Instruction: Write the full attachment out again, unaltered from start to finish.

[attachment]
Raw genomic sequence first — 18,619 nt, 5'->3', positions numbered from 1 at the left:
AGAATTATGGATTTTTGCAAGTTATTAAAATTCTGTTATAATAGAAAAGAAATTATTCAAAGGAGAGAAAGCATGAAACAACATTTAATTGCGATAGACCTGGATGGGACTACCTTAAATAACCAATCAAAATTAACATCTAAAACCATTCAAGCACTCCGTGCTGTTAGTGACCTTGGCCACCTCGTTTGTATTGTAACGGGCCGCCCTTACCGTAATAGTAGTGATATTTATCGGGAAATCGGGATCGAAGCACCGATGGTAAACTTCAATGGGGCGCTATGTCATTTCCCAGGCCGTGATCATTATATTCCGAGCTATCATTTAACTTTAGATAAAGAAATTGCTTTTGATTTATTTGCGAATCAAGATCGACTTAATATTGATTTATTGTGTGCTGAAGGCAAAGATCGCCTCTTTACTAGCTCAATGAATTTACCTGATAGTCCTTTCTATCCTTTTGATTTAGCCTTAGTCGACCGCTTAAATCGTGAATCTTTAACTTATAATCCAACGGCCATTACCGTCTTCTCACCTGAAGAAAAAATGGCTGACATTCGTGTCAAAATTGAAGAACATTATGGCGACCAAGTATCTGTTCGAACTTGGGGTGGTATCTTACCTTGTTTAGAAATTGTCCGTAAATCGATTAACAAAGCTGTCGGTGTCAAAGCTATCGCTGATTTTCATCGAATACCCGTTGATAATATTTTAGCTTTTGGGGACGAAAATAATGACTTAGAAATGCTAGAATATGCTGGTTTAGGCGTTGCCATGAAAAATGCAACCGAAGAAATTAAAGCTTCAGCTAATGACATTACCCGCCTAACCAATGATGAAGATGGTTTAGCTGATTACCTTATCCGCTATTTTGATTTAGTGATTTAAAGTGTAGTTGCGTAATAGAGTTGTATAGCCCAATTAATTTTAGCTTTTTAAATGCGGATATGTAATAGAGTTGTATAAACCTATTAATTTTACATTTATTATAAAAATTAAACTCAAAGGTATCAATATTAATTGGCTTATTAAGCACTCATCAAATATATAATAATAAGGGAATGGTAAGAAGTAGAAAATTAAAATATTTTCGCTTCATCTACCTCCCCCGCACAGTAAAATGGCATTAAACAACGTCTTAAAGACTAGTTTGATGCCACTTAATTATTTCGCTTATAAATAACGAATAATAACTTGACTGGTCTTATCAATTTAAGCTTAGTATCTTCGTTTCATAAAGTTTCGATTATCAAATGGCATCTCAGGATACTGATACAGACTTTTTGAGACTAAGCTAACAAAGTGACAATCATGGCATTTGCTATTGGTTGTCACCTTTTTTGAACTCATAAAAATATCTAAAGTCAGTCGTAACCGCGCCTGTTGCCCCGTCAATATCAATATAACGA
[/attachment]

Raw genomic sequence first — 18,619 nt, 5'->3', positions numbered from 1 at the left:
AGAATTATGGATTTTTGCAAGTTATTAAAATTCTGTTATAATAGAAAAGAAATTATTCAAAGGAGAGAAAGCATGAAACAACATTTAATTGCGATAGACCTGGATGGGACTACCTTAAATAACCAATCAAAATTAACATCTAAAACCATTCAAGCACTCCGTGCTGTTAGTGACCTTGGCCACCTCGTTTGTATTGTAACGGGCCGCCCTTACCGTAATAGTAGTGATATTTATCGGGAAATCGGGATCGAAGCACCGATGGTAAACTTCAATGGGGCGCTATGTCATTTCCCAGGCCGTGATCATTATATTCCGAGCTATCATTTAACTTTAGATAAAGAAATTGCTTTTGATTTATTTGCGAATCAAGATCGACTTAATATTGATTTATTGTGTGCTGAAGGCAAAGATCGCCTCTTTACTAGCTCAATGAATTTACCTGATAGTCCTTTCTATCCTTTTGATTTAGCCTTAGTCGACCGCTTAAATCGTGAATCTTTAACTTATAATCCAACGGCCATTACCGTCTTCTCACCTGAAGAAAAAATGGCTGACATTCGTGTCAAAATTGAAGAACATTATGGCGACCAAGTATCTGTTCGAACTTGGGGTGGTATCTTACCTTGTTTAGAAATTGTCCGTAAATCGATTAACAAAGCTGTCGGTGTCAAAGCTATCGCTGATTTTCATCGAATACCCGTTGATAATATTTTAGCTTTTGGGGACGAAAATAATGACTTAGAAATGCTAGAATATGCTGGTTTAGGCGTTGCCATGAAAAATGCAACCGAAGAAATTAAAGCTTCAGCTAATGACATTACCCGCCTAACCAATGATGAAGATGGTTTAGCTGATTACCTTATCCGCTATTTTGATTTAGTGATTTAAAGTGTAGTTGCGTAATAGAGTTGTATAGCCCAATTAATTTTAGCTTTTTAAATGCGGATATGTAATAGAGTTGTATAAACCTATTAATTTTACATTTATTATAAAAATTAAACTCAAAGGTATCAATATTAATTGGCTTATTAAGCACTCATCAAATATATAATAATAAGGGAATGGTAAGAAGTAGAAAATTAAAATATTTTCGCTTCATCTACCTCCCCCGCACAGTAAAATGGCATTAAACAACGTCTTAAAGACTAGTTTGATGCCACTTAATTATTTCGCTTATAAATAACGAATAATAACTTGACTGGTCTTATCAATTTAAGCTTAGTATCTTCGTTTCATAAAGTTTCGATTATCAAATGGCATCTCAGGATACTGATACAGACTTTTTGAGACTAAGCTAACAAAGTGACAATCATGGCATTTGCTATTGGTTGTCACCTTTTTTGAACTCATAAAAATATCTAAAGTCAGTCGTAACCGCGCCTGTTGCCCCGTCAATATCAATATAACGA